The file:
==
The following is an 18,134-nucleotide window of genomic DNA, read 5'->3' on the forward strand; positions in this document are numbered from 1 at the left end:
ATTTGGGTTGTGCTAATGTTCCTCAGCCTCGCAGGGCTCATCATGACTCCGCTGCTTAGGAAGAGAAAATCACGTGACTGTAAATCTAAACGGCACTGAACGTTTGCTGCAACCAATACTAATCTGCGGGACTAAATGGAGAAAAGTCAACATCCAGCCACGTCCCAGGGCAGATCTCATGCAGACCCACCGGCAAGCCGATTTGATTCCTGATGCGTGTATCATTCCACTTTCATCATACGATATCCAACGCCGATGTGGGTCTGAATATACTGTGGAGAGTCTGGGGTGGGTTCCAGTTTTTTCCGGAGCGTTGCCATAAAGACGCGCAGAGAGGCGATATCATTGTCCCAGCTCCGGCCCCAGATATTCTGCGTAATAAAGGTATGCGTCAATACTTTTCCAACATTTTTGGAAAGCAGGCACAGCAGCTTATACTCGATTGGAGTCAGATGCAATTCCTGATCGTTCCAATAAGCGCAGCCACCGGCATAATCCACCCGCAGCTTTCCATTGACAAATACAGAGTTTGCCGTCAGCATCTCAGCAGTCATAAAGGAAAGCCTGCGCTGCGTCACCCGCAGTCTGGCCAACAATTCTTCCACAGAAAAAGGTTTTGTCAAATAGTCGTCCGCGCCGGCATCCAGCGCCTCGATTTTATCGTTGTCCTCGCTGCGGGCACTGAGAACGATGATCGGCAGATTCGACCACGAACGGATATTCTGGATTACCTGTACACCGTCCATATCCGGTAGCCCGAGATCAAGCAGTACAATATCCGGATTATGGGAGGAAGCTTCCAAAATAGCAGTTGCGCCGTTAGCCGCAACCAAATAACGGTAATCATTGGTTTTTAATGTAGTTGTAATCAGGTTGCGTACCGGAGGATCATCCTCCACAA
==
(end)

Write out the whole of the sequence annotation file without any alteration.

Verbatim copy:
The following is an 18,134-nucleotide window of genomic DNA, read 5'->3' on the forward strand; positions in this document are numbered from 1 at the left end:
ATTTGGGTTGTGCTAATGTTCCTCAGCCTCGCAGGGCTCATCATGACTCCGCTGCTTAGGAAGAGAAAATCACGTGACTGTAAATCTAAACGGCACTGAACGTTTGCTGCAACCAATACTAATCTGCGGGACTAAATGGAGAAAAGTCAACATCCAGCCACGTCCCAGGGCAGATCTCATGCAGACCCACCGGCAAGCCGATTTGATTCCTGATGCGTGTATCATTCCACTTTCATCATACGATATCCAACGCCGATGTGGGTCTGAATATACTGTGGAGAGTCTGGGGTGGGTTCCAGTTTTTTCCGGAGCGTTGCCATAAAGACGCGCAGAGAGGCGATATCATTGTCCCAGCTCCGGCCCCAGATATTCTGCGTAATAAAGGTATGCGTCAATACTTTTCCAACATTTTTGGAAAGCAGGCACAGCAGCTTATACTCGATTGGAGTCAGATGCAATTCCTGATCGTTCCAATAAGCGCAGCCACCGGCATAATCCACCCGCAGCTTTCCATTGACAAATACAGAGTTTGCCGTCAGCATCTCAGCAGTCATAAAGGAAAGCCTGCGCTGCGTCACCCGCAGTCTGGCCAACAATTCTTCCACAGAAAAAGGTTTTGTCAAATAGTCGTCCGCGCCGGCATCCAGCGCCTCGATTTTATCGTTGTCCTCGCTGCGGGCACTGAGAACGATGATCGGCAGATTCGACCACGAACGGATATTCTGGATTACCTGTACACCGTCCATATCCGGTAGCCCGAGATCAAGCAGTACAATATCCGGATTATGGGAGGAAGCTTCCAAAATAGCAGTTGCGCCGTTAGCCGCAACCAAATAACGGTAATCATTGGTTTTTAATGTAGTTGTAATCAGGTTGCGTACCGGAGGATCATCCTCCACAA